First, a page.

It is a sock day today. Yesterday, my dear Teddy was taken to to the vets and left for a time. He is returned home now in fine shape. It was a harrowing afternoon and evening for all of us. In my morning sewing class, a house shape fluttered down from the cutting. And then later, with Teddy home, a vaguely cat like shape wandered onto the stitch.
And my wedding outfit is finished!
Here's the deal as I see it on making garments from Japanese patterns. Remember that I am a very beginner garment maker. Maybe not anymore but sewing from these patterns was way above my pay grade.
*** If you have no interest in this sewing stuff, skip down past the numbered paragraphs.
Japanese bodies are different from American and European bodies. And guess what!!! There is no standards in sizing! Isn't that so cool? Break out the hard stuff.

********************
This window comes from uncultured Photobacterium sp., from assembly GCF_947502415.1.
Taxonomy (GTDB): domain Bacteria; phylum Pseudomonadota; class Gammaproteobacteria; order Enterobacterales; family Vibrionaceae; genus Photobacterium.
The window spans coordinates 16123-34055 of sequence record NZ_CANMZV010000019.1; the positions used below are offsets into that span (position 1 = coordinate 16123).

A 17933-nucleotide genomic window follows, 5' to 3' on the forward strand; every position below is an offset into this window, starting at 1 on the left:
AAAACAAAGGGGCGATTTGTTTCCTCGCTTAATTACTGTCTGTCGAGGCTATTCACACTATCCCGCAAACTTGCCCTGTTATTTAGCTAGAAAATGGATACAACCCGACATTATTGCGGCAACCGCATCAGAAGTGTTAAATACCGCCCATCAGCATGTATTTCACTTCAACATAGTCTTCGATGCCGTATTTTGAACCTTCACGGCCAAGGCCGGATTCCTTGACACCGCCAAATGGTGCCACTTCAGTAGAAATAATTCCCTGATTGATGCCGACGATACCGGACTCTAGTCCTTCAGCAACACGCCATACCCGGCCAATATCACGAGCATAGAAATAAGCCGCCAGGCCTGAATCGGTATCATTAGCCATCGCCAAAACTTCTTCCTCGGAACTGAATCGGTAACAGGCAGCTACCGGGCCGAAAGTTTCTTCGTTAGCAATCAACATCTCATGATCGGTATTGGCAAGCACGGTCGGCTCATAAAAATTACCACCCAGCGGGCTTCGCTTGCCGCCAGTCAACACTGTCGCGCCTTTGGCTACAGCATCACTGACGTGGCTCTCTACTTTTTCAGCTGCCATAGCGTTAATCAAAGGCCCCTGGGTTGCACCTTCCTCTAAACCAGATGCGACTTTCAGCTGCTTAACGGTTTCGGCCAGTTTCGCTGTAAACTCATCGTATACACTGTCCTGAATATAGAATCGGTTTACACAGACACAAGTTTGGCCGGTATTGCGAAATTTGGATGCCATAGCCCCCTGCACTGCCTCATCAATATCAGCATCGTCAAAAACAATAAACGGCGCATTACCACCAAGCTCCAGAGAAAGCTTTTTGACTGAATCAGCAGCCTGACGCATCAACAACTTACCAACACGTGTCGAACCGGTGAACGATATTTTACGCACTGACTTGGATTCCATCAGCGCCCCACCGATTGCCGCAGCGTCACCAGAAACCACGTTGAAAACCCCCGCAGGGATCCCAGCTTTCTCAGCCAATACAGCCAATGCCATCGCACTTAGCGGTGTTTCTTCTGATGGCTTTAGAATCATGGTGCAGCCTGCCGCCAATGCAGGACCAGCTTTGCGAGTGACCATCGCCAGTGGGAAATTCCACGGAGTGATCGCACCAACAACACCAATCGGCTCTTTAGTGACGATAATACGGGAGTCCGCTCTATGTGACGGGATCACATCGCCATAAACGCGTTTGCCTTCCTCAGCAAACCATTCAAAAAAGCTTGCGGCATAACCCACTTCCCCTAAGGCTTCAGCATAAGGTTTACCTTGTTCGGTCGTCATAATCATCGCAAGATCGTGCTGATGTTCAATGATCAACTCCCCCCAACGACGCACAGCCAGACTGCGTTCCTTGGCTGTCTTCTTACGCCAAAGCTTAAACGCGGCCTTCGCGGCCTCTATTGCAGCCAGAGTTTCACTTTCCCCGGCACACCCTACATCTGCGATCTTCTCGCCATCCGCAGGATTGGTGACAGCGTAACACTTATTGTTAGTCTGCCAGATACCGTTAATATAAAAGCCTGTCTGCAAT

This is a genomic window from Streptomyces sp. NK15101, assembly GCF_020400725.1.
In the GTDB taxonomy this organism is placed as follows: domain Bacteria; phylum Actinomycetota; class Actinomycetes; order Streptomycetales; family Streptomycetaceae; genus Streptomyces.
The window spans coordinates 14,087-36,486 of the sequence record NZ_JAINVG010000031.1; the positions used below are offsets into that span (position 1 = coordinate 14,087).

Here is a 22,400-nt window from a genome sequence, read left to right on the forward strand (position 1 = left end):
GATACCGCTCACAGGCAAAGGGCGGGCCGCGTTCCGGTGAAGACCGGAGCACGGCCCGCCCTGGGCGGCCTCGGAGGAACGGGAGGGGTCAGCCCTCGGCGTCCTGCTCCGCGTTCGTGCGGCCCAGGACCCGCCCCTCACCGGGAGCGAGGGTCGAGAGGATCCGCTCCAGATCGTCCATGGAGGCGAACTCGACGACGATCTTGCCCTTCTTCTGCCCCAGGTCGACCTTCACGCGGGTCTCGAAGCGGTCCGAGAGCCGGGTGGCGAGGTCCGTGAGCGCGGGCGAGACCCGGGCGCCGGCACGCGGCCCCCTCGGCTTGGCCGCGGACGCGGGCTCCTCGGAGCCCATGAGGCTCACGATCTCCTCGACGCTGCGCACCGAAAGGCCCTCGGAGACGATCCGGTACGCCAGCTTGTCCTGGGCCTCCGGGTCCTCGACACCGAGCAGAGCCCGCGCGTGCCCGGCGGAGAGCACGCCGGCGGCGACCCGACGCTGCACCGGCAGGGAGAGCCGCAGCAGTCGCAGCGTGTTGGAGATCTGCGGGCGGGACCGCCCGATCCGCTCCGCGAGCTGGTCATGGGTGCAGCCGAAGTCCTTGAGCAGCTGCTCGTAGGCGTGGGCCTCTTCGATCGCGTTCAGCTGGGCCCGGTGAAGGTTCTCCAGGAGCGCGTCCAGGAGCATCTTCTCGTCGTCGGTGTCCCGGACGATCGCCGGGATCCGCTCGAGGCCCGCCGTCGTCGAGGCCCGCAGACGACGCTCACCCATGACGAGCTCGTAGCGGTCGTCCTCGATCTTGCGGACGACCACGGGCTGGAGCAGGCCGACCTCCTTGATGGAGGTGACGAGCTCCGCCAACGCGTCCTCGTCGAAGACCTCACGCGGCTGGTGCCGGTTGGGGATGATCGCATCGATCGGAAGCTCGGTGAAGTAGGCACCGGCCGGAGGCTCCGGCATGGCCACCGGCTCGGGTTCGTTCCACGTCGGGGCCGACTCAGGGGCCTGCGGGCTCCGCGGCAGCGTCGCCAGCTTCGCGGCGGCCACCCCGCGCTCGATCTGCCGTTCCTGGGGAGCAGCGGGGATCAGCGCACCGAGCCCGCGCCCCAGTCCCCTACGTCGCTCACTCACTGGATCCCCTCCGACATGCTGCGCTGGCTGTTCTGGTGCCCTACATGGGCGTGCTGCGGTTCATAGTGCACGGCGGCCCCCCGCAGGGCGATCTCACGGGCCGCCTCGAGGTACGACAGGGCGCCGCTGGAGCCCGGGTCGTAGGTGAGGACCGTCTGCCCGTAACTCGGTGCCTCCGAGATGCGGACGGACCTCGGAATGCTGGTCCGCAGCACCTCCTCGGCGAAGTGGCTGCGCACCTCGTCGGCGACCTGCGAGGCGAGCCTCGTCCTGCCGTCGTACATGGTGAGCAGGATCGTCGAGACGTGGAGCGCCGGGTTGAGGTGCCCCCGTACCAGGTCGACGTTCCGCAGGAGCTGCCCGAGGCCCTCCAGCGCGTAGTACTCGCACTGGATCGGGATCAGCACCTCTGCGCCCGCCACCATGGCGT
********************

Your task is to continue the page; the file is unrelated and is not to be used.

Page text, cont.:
So, say you are an American sized large, you will need to:
1. Find the pattern pieces you need among the stacked patterns.
2. Use a highlighter to trace around the pattern. Take a nap.
3. Trace again onto paper. I used gridded interfacing (and I guess, but haven't tried, the Swedish Sewable Pattern paper would be good).
4. Figure out how to enlarge the patterns and do so. This is initially pretty danged tricky and I wouldn't suggest have a glass of wine while you're at it. Though you may need one afterwards. You really need to measure the armholes in particular and the dart placement. You may recall my recent post Cockeyed. Check the length as well. I'm average height but needed to add length to everything. I have to tell you here that it is very fun to make up those patterns, all those little arrows and dashed lines. I have a black felt tip marker and it is awesome to write on that interfacing. Small pleasures.
5. Cut out your traced pattern.
6. Lay out your pattern pieces and add in the seam allowances! If you are smart you will retrace the enlarged pattern with the seam allowances. But I keep forgetting. I've added pockets to dresses, pants and skirts. What's the point of no pockets?
7. Make a muslin first before you cut into some really gorgeous fabric. Or make it with some less expensive fabric from the sales.